The Nicaraguan “Fighting” Swallows
Established at first as E.M. Laird Company in the early 20s, the Swallow Aircraft Manufacturing Company was based in Wichita Kansas, from where it produced the “First Commercial Airplane” named “Laird Swallow”, a three-place biplane powered by the inevitable OX-5 engine, and offered for US$6,500.00 for those wealthy enough to buy one. Other variants followed the “Laird Swallow“, some of them like the T-29 or F-28 were limited production, while the “New Swallow“, designed by Lloyd Stearman himself, reached the 50+ units built in 1926. A Curtiss Jenny look-alike, the Swallow had a wood and wire trussed fuselage, coupled to wings of the ‘single bay’ type. The Curtiss OX-5 engine produced 90hp, making the take-off runs very short and providing a good rate of climb. The Swallow was so dependable that Varney Airlines acquired five for flying the famous CAM 5 mail route.
The origins of two -out of three- of the Nicaraguan Swallows is linked to the San Francisco Checkered Cab Company, who sold them to Humberto Pasos Díaz, a wealthy Nicaraguan businessman, who intended to use the planes for carrying mail and limited cargo to and from Managua. These two Swallows, of which the exact model is unknown to this day, arrived in the Nicaraguan Capital in the Summer of 1926, right after the outbreak of the “Constitutionalist War” between the Conservative Government and the Liberal rebels. As it couldn’t have been otherwise, both biplanes were seized by the Government upon their arrival, and promptly pressed into military service. The pilots who had brought them to the country, named William Brooks and Lee Mason -both ex-U.S. Army pilots turned barnstormers- were appointed Majors of the incipient Guardia Nacional (National Guard) by the Government, and were sent immediately to patrol the waters near the Corinto Port, in the Pacific coast of the country, as there were rumors that the Liberal rebels were being resupplied by ship in that area.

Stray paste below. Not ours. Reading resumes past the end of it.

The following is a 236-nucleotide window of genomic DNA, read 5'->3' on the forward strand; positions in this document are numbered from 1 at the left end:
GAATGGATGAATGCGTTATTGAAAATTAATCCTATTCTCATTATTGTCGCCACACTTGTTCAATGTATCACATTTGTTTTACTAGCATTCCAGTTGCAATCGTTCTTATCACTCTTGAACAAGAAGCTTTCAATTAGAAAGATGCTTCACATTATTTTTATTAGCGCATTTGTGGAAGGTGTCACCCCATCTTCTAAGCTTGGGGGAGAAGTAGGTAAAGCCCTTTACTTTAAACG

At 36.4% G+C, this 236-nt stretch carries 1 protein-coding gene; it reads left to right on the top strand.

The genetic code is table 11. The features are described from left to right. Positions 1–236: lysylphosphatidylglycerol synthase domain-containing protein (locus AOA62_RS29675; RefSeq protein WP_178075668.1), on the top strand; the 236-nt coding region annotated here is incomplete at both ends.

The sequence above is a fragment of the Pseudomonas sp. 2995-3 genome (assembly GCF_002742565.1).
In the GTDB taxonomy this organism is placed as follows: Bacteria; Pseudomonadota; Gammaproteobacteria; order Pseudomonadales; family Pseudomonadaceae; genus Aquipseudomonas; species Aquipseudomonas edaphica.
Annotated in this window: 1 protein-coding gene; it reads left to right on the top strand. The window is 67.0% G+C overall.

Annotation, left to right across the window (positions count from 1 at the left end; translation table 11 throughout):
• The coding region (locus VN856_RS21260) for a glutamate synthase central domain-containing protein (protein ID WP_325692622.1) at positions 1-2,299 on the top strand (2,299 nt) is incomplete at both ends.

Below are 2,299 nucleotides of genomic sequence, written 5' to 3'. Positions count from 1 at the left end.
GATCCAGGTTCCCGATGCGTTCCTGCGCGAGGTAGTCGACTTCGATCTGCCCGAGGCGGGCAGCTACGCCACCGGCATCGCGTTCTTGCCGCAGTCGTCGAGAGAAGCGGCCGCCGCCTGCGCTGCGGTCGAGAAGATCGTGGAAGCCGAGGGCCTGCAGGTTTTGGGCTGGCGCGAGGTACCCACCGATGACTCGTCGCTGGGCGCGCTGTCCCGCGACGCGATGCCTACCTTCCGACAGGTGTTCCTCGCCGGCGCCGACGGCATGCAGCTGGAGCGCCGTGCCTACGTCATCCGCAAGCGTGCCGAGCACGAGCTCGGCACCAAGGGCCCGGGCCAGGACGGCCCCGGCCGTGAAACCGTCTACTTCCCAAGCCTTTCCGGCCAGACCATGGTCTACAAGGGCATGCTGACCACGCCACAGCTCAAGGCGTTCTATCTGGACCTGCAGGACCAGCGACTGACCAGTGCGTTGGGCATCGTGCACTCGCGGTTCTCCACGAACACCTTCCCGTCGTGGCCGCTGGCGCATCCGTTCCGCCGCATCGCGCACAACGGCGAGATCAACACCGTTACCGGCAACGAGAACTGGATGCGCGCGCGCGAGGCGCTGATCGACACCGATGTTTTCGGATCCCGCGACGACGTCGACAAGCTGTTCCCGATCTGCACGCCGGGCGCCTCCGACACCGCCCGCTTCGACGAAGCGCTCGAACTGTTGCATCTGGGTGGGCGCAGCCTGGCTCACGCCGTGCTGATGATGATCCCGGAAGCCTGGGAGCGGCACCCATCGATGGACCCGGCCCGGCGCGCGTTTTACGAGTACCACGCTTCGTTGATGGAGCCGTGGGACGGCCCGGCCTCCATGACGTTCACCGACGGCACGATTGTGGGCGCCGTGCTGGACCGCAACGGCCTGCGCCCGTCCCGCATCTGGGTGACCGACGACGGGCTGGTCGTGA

One morning in August, a Mexican ship dropped its anchor near a beach located a couple of miles Northeast of Corinto Port, and began to unload its cargo into small boats, which in turn, carried it to the shore. The crates being transported contained arms, ammunition and supplies for General Moncada’s rebels. The small boats were about to reach the beach, when two slow biplanes arrived in the scene and positioned themselves for attack, leaving the sun in their backs to avoid being seen. While approaching the area, the two pilots reached for a bunch of four-foot-long, eighteen-pound home-made bombs that they were carrying in the cockpit floor and prepared to throw them at the Mexican vessel as soon as they passed over it. Such bombs consisted of dynamite and percussion caps set in containers weighted with metal.